When Judge Steven Teske took the bench in 1999, about one-third of the cases on his Clayton County, Georgia juvenile court docket came from school referrals for low-risk misdemeanor offenses, such as disrupting class or small hallway scuffles. And as the number of kids arrested and suspended grew, juvenile crime in the community increased.
He was witnessing the effects of what many call the “school to prison pipeline,” where student discipline is handled through suspensions and referrals to law enforcement.
At least 400 activists, students and stakeholders listened to Teske and congressional, federal, state and local officials testify about the effects of the “school to prison pipeline” at a hearing of the U.S. Senate subcommittee on the Constitution, Civil Rights and Human Rights on Wednesday (December 12), convened by Illinois Democratic Senator Dick Durbin. While Teske worked with community stakeholders to reduce the number of school-based cases coming into court, in many other places, the strong ties between schools and the juvenile justice system continue.
“My school’s environment was very tense; the halls were full of school security officers whose only purpose seemed to be to serve students with detentions or suspensions,” recalled Edward Ward, a DePaul University sophomore who attended high school on the west side of Chicago and saw many in his class drop out after countless school suspensions. “I could slowly see the determination to get an education fade from the faces of my peers,” said Ward, “because they were convinced that they no longer mattered.”
Officials blamed much of the harsh discipline on “zero tolerance” policies schools put in place in the late 1990s to stem the growing tide of violence. These blanket discipline policies, which attempt to keep order by imposing harsh, swift punishments, actually discourage students from attending school, opponents say, by imposing long suspensions and expulsions for offenses like using a cell phone or bringing scissors to school.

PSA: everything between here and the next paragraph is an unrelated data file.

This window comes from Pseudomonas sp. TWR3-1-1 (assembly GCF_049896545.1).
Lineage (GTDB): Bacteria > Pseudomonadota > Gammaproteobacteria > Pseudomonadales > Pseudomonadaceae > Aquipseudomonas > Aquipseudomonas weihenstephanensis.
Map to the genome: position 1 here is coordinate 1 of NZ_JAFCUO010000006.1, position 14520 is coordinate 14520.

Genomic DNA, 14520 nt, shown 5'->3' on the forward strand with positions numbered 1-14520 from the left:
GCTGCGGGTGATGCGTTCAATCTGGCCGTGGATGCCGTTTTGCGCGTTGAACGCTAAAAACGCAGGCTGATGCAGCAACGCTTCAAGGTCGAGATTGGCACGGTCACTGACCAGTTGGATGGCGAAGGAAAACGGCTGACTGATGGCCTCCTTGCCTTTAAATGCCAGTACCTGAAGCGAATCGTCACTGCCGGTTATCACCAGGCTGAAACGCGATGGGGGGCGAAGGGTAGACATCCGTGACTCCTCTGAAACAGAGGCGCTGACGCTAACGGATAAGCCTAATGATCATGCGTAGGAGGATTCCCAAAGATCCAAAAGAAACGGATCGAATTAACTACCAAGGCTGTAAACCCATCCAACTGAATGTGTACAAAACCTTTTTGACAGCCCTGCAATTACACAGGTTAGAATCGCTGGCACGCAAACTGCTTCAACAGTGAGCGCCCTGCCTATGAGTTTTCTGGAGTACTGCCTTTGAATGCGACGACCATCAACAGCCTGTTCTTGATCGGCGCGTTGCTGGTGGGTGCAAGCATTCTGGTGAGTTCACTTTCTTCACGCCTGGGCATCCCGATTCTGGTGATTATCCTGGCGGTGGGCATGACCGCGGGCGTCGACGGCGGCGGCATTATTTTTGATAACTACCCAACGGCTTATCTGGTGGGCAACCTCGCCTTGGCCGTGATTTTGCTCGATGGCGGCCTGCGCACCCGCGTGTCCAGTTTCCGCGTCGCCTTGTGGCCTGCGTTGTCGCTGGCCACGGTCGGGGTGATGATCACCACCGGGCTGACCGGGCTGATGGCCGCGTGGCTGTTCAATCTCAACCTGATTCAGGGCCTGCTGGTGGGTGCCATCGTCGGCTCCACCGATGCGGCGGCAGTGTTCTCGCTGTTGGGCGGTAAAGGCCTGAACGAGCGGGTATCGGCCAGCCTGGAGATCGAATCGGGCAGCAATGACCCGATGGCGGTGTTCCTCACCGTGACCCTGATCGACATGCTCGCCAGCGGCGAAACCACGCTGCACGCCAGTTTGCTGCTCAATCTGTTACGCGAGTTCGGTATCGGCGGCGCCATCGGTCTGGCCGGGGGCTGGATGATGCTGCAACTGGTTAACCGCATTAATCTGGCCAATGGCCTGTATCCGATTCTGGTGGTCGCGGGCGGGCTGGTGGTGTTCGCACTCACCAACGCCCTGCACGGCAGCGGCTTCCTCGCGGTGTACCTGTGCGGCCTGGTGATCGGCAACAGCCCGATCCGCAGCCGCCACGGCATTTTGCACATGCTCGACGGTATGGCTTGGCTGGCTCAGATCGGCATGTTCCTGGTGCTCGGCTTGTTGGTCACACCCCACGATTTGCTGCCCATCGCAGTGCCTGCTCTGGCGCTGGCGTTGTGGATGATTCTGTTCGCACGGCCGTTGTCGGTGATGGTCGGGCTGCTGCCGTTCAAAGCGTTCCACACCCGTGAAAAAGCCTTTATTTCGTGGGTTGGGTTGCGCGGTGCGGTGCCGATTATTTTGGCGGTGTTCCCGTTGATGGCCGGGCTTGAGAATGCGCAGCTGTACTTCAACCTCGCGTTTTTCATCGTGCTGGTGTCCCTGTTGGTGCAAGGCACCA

According to school discipline data from the U.S. Department of Education Office of Civil Rights, these harsh punishments disproportionately fall on students of color. For instance, in Illinois, 50 percent of students expelled in 2006 were African American, even though they made up only 10 percent of the total student population.
In that same year, nearly 68 percent of Georgia students suspended were African American, even though they made up only 40 percent of the student population. A study of Texas student discipline, published last year by the Council of State Governments, found that students who were suspended or expelled were three times more likely to be involved with the juvenile justice system in the next year.
To combat the problem, officials agree that schools need more options for dealing with students. “Whoever’s making the discipline decision, whether it’s a judge, principal or a teacher, they need more tools and options, (than just sending them out of school),” said Mike DeWine, attorney general of Ohio, who shared his state’s success at managing juvenile justice at the local level. Deborah Delisle, assistant secretary of elementary and secondary education at the U.S. Department of Education, recommended using school counselors or social workers to connect students to resources in the community.
“Sometimes (in a budget crunch)a guidance counselor or social worker is cut rather than the math teacher,” Delisle said. “But when we offer school climates that are inclusive to all students and provide support, we are telling children that we care enough about them to provide services.”
Durbin emphasized that the point of the hearing was, “not to blame teachers or administrators. The public schools are just overwhelmed,” he said. “Our challenge is figuring out how to balance keeping kids safe without over-disciplining them to failure.”
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